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Moss proposes bold new role for Cibse

An ambitious proposal for the Chartered Institute of Building Services Engineers to take over responsibility for the day-to-day implementation of the building and energy performance regulations has been put forward by former president Brian Moss.

Mr Moss, founder and ex-chairman of ventilation specialist Nuaire, told those attending his Gold Medal Address that Cibse could also oversee the relevant elements of the proposed Construction Products Regulations on behalf of the Department of Communities and Local Government (CLG).

He said the new approach was needed as the Government lacked sufficient good internal scientific and engineering staff to cope with increasingly technical regulations.

He said: “The energy efficiency elements of the Building Regulations are so technically demanding that the under resourced department cannot be expected to do the job effectively. Delays, postponements and debacles, such as the introduction of Home Improvement Packs, support this view.

“Cibse can offer the technical expertise to meet Government’s needs in this critical area. At a stroke, technical competence, transparency and accountability to the industry as a whole – supply and demand sides – would be available. And, as a very worthwhile bonus, they would be less exposed to the whims of politicians and the mercy of electoral timetables.”

Cedric Sloan, director general of the Federation of Environmental Trade Associations, said there was already a precedent. He said: “The Institute of Electrical Engineers, now the Institution of Engineering and Technology, has traditionally produced the wiring regulations which are the bible for safe electrical installation. Why shouldn’t Cibse do something similar for building services?

“Just as with wiring regulations, there would be no place for politics and short-term policy and, as a chartered institution, Cibse would have to provide impartial and well-considered guidance.”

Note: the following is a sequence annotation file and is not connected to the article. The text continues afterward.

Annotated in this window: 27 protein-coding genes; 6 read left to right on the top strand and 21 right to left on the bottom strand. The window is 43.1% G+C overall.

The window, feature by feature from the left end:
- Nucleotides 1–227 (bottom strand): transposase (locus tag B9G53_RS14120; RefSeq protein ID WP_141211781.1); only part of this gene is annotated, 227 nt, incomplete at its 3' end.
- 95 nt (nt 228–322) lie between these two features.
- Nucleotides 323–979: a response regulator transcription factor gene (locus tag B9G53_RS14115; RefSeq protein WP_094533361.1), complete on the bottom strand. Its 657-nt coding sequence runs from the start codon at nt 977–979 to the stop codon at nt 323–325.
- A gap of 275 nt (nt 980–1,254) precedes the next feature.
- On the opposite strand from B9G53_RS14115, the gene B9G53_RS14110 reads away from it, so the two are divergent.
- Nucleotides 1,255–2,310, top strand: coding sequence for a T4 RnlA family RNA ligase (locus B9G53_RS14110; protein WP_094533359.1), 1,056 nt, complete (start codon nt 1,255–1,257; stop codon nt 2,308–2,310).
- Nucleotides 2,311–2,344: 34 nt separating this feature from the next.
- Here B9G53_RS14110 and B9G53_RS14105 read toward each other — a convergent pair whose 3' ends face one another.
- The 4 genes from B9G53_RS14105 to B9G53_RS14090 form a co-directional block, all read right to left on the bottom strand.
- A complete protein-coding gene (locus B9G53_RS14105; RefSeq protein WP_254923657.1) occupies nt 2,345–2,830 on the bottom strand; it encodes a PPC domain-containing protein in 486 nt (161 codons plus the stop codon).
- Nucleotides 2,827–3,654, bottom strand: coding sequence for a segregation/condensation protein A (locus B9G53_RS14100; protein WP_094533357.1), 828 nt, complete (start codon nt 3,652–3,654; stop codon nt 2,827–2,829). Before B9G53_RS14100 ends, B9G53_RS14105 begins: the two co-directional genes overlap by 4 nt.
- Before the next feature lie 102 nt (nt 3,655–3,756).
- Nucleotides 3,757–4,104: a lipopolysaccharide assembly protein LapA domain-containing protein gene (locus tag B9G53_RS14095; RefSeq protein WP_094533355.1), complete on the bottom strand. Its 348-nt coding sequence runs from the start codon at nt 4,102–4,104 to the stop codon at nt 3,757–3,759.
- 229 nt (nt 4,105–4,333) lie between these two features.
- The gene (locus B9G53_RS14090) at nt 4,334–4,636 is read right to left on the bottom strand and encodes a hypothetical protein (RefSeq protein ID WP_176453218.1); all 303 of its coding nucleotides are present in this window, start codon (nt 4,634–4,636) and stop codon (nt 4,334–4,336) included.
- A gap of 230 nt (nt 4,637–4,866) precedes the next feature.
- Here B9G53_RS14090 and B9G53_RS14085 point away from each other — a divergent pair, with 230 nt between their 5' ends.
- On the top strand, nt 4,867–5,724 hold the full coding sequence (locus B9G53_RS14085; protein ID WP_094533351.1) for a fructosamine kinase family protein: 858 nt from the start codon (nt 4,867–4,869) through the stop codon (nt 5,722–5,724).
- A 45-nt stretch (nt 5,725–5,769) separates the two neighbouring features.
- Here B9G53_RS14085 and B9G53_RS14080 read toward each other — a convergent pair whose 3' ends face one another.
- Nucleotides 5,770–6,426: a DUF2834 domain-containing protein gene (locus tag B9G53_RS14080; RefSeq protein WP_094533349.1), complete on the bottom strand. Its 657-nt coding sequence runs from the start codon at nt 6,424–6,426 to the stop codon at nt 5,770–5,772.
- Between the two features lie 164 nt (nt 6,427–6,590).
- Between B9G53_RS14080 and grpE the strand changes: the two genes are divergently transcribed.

Andrew Eastwell, chief executive at BSRIA, added: “I believe that what is needed in regulating the built environment is a holistic view that covers architecture, planning, engineering and the range of supporting functions. I do not think Cibse alone can properly reflect this broad need.

Certainly they command competency in the heating and ventilation sector, albeit as a facilitator of volunteer experts, rather than with in-house depth of knowledge.

“I am unclear how moving responsibility for just the implementation of the Energy Performance of Buildings Directive from Whitehall to Balham (the location of Cibse’s headquarters) would solve the wider issue of getting these diverse elements together to create the real framework that will reduce overall built environment loads on the planet.”

Jack McDavid, from the Heating and Ventilating Contractors’ Association, said it was important for organisations like his own and Cibse to build strong relationships with CLG, but he added: “The problem is that these regulations need to be policed and enforced in the end and only the Government can do that.”